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The Case for Contractor-Selected Pumps

Water & Wastewater
Wastewater Treatment Plant

The Case for Contractor-Selected Pumps

When a municipality needs to source pumps for a water or wastewater project they can do so using one of two avenues. Wastewater Treatment PlantFirst, they can select the pumps themselves and enter into a supply contract directly with a pump supplier. Second, and more typically, they can include the pumps as part of a larger construction project and allow the Contractor who completes
the entire project to select and supply the pumps.

My last article explored the reasons why a municipality might take the first road and select the pumps themselves. This post will show why the second avenue is more common by discussing the two primary benefits it provides.

Benefit No. 1: Save time and money.

Municipal bids are complex. There are many different players involved, and the process of putting a job out for bid is time consuming and costly. Putting out a bid for the pumps that is separate from the construction contract will cost the end-user additional time and money. Including the pumps as part of a larger construction contract means the bid process is only completed once for the entire project. This minimizes the effort required by the municipality’s Purchasing Department, Engineering Department, and Administration.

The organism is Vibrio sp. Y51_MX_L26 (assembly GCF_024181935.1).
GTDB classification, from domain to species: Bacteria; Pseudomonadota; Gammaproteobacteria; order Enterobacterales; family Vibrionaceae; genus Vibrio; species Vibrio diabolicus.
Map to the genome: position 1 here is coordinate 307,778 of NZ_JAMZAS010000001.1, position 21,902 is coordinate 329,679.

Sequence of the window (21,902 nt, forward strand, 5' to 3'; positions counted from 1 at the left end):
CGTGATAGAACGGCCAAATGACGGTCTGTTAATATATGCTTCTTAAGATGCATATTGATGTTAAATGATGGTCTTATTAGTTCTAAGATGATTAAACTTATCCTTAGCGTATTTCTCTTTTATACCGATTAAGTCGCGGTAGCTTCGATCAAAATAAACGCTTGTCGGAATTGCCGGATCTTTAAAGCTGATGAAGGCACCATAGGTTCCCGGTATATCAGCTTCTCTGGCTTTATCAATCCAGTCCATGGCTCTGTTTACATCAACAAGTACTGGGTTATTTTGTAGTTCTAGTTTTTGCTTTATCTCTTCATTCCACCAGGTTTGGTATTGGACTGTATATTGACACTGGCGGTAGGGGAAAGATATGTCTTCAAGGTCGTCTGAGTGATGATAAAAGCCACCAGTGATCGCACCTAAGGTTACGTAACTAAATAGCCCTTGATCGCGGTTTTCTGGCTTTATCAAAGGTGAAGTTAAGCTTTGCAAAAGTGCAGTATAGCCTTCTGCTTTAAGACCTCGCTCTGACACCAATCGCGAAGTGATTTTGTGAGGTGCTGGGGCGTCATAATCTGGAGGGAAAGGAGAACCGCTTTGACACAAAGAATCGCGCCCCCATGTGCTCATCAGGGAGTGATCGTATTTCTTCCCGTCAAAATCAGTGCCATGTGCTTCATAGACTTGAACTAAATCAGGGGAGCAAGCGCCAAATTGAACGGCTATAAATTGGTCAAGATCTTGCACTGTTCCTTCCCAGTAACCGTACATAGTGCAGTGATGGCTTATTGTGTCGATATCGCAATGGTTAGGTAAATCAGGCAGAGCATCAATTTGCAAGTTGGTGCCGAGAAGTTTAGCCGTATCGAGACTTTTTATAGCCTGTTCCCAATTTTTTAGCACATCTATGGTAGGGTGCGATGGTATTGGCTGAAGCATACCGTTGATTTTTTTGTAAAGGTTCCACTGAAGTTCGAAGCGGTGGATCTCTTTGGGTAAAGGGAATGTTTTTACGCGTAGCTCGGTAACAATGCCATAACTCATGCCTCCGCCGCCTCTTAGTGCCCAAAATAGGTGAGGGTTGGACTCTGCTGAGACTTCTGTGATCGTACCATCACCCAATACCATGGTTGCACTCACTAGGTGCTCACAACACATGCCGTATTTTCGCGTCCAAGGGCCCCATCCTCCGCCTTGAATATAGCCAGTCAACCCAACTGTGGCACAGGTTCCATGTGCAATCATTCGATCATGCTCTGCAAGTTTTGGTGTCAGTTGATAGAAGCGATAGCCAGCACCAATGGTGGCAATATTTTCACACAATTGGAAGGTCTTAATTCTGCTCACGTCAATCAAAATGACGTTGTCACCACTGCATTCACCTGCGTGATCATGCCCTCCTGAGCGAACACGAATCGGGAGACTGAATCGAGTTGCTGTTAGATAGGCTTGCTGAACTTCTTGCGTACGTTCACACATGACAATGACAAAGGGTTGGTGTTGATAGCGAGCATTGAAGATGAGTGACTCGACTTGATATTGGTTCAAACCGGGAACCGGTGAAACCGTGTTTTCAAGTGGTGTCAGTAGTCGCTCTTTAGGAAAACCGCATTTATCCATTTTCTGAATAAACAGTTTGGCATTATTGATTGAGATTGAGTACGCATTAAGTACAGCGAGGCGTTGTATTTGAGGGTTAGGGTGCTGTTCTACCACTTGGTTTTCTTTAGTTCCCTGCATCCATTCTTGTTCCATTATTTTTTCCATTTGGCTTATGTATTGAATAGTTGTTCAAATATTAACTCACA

Benefit No. 2: Create a single point of responsibility for the entire installation.

When a Contractor is awarded a contract for a project they have responsibility for the successful completion of the entire project. This includes supplying all required equipment, installing it, and dealing with any challenges along the way. Installing pumping systems can be a complex endeavor, and giving the Contractor complete responsibility will help minimize the coordination challenges typical of any complex construction project. In addition, the Contractor then warrants their workmanship covering the entire installation. This will eliminate any finger-pointing further down the road if construction workmanship issues are found the negatively impact the pumping equipment.

While there are cases where the critical nature of the pumping equipment means an owner-selection process makes sense, in the vast majority of cases the time and money savings, coupled with the single source of responsibility, make the Contractor-selection process the best choice for pump procurement in municipal pumping projects.

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One response to “The Case for Contractor-Selected Pumps”

  1. […] In most municipal pumping projects the pumps are selected and supplied by a General Contractor as part of a larger construction contract. Why is this? Find out why here. […]

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